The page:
FAO in Kenya

Enhancing the fight against Fall Armyworm in Kenya


Nairobi – Boosting fall armyworm detection and control through FAO’s Technical Support.

The Food and Agriculture Organization of the United Nations (FAO) and the government of Kenya through a Technical Cooperation Project (TCP) have introduced standardized and farmer-friendly fall armyworm (Spodoptera frugiperda) control traps which will be used in at least eighty Kenyan villages.  Part of the strategy will target the training of at least two farmer in each participating village. 

Kenya is also a beneficiary of the Community Based Fall Armyworm Monitoring, Forecasting and Early Warning Project, covering six countries that is funded by USAID's Office of U.S. Foreign Disaster Assistance (USAID/OFDA). The project isto be implemented in 2017 to 2020 crop seasons. The initiative has so far supported provision of moth traps and about 3,000 fall armyworm (FAW) sex pheromone lures, and training of 400 lead farmers as monitors. The monitors will send out messages for management actions.

FAO handed over close to 500 FAW pheromone traps to the government that will ensure affected rural communities can learn to effectively monitor the situation of FAW their respective localities.  This will facilitate timely and effective control actions for armyworms to minimize and avoid crop losses.

The handing over ceremony was officiated by the Cabinet Secretary of the Ministry of Agriculture, Livestock and Fisheries Hon. Willy Bett who acknowledged that while the situation was not dire, the next season presented a chance for the government to act. Close to 6-7 million bags of maize are estimated to have been lost in the last season, which saw further food losses due to drought in the region.

The government has identified several integrated options such as responsible use of chemical pesticides and bio-pesticides.

“Each chemical manufacturer was presenting their type of chemical and saying it works against the FAW, which now became a commercial venture.  We restricted and came up with some of the probable chemicals which would help in fighting the army worm.  We also know that farmers on the other side were also applying all techniques including traditional techniques to fight the fall army worm”, he said, while receiving the equipment.

The activities will be boosted by the TCP which will support scaling-up of several FAW management options, harmonization of awareness and training materials targeting farmers and extension service providers at the Counties.  The TCP agreement worth US $500,000 is expected to ensure an effective monitoring system is in place and will aid in early detection and rapid containment of the pest.  The government is seeking a further 22.2 million US dollars to implement an effective and holistic FAW strategy.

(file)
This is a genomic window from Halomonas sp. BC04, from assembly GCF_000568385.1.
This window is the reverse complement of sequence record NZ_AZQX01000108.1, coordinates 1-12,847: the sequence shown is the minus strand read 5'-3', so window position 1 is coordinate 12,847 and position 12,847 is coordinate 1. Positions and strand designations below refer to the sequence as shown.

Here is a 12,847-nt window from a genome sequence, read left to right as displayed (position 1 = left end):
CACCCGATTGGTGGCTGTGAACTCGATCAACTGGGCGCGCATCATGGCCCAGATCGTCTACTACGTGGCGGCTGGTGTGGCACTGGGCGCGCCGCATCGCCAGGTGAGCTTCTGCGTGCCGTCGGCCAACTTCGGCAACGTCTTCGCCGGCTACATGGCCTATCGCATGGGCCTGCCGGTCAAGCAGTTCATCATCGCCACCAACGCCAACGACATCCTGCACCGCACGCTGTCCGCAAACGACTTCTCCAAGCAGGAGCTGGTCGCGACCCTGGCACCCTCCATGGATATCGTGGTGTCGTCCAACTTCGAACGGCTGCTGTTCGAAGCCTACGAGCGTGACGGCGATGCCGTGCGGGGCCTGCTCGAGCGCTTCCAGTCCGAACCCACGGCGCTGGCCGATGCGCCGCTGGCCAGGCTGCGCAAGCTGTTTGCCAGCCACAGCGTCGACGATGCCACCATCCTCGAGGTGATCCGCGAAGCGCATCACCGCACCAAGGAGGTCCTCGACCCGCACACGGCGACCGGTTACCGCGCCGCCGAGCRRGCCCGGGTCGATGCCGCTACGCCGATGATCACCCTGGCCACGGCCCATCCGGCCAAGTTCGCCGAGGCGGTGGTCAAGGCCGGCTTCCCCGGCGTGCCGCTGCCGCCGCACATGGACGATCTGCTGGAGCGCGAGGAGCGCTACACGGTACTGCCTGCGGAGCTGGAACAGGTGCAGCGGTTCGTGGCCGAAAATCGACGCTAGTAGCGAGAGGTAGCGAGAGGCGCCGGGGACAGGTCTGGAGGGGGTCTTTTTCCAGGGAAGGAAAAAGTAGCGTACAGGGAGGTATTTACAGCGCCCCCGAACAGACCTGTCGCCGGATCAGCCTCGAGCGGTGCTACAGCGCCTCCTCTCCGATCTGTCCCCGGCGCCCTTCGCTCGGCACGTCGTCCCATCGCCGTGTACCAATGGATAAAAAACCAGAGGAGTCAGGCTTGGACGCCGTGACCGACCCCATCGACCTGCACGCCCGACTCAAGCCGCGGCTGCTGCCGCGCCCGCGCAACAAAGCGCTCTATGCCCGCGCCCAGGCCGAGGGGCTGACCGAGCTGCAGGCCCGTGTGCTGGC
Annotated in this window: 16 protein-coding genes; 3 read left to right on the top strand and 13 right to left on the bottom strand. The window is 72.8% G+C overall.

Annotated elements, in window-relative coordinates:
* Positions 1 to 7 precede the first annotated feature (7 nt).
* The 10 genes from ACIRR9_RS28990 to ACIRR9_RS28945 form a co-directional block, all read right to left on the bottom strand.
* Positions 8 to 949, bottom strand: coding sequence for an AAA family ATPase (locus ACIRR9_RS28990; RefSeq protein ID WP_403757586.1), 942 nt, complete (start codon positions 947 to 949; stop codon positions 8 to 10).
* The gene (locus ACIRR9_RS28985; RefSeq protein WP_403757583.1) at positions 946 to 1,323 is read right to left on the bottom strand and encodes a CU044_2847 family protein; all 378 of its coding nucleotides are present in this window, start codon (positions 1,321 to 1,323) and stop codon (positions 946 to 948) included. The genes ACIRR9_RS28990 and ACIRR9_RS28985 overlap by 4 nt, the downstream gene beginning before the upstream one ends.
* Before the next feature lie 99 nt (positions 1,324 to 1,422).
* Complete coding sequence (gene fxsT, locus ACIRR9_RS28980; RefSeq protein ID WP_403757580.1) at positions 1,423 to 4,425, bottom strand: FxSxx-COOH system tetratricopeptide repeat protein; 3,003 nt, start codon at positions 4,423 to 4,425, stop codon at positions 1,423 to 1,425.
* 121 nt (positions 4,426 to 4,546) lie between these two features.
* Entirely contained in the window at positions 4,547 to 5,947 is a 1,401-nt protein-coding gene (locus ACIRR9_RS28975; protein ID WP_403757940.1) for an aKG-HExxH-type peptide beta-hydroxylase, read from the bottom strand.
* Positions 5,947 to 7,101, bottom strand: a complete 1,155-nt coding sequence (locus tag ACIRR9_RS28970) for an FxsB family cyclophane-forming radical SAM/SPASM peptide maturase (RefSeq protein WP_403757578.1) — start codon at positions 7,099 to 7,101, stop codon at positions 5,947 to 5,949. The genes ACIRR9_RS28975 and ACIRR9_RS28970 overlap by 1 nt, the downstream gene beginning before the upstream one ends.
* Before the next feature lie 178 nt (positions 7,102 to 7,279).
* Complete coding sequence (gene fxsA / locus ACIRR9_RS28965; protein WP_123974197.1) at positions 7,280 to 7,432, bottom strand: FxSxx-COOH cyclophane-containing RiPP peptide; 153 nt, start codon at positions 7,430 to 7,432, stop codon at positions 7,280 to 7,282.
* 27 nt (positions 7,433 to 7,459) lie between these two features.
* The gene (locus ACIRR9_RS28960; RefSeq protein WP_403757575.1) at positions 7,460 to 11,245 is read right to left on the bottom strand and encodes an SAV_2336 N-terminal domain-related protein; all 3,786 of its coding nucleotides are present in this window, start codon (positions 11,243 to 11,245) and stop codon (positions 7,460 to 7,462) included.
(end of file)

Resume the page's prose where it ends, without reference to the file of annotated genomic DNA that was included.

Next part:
The Technical Cooperation Programme in “Support of vulnerable maize farmers affected by Fall Armyworm in Kenya” is assisting the Government of Kenya to provide technical and emergency interventions.  It specifically assists in rapidly building capacities of small scale farmers on the safe use and handling of the pesticides, adoption and scale-up of Integrated Pest Management principles and public awareness education and training materials for extension service providers, farmers and stakeholders.

The Fall army worm or Spodoptera kits are part of the overall management and control strategy.  This coordinated sub-regional emergency response to FAW seeks to build on the success of a similar approach used for the African Armyworm (Spodoptera exempta) in Ethiopia, Kenya and Tanzania, and will strengthen and complement FAW control actions at country level.  The pheromone traps will be used for practical training and given to farmers based on a community-based FAW training manual. The key areas of focus in the training of farmer monitors will be the nature and functioning of traps; site selection for the use of kits; installation of the traps and the lures, including proper management of the trap and accessories; identification of the target insect in comparison to other moth pests that could be encountered; collection of GPS data for the various trapping sites.

Government Response

The pest was first reported in February/March 2017 in Western Kenya and has rapidly spread to all the maize growing areas in Kenya causing significant economic damage to maize, the country’s staple. The pest has enormous potential to further spread to other crops, threatening the livelihoods of vulnerable maize farmers and economic damage.

In April 2017, the Government of Kenya, in response to the rapid spread of the pest, established a multi-institutional FAW Technical Working Group.  FAO was tasked to advise the government on strategic interventions to halt further spread and damage.

FAW feeds on more than 80 species of crops with a preference for maize and can reduce yields by up to 80 per cent.  The mitigation of crop losses to maize, sorghum, rice and sugarcane through such an effective community-based management intervention could aid in meeting the food, nutritional, and income security needs of millions of people across eastern Africa.  The invasion is part of the broader food security challenges facing the country after drought owing to three failed rain seasons.  Current heavy rains in Kenya’s maize growing areas could also lead to considerable post-harvest losses due to a high potential of ready to harvest maize rotting in the fields.

Related Links

Briefing note on FAO Actions on Fall armyworm in Africa 



Ruth Lehmann |Communications Specialist | FAO-Kenya | Email: [email protected]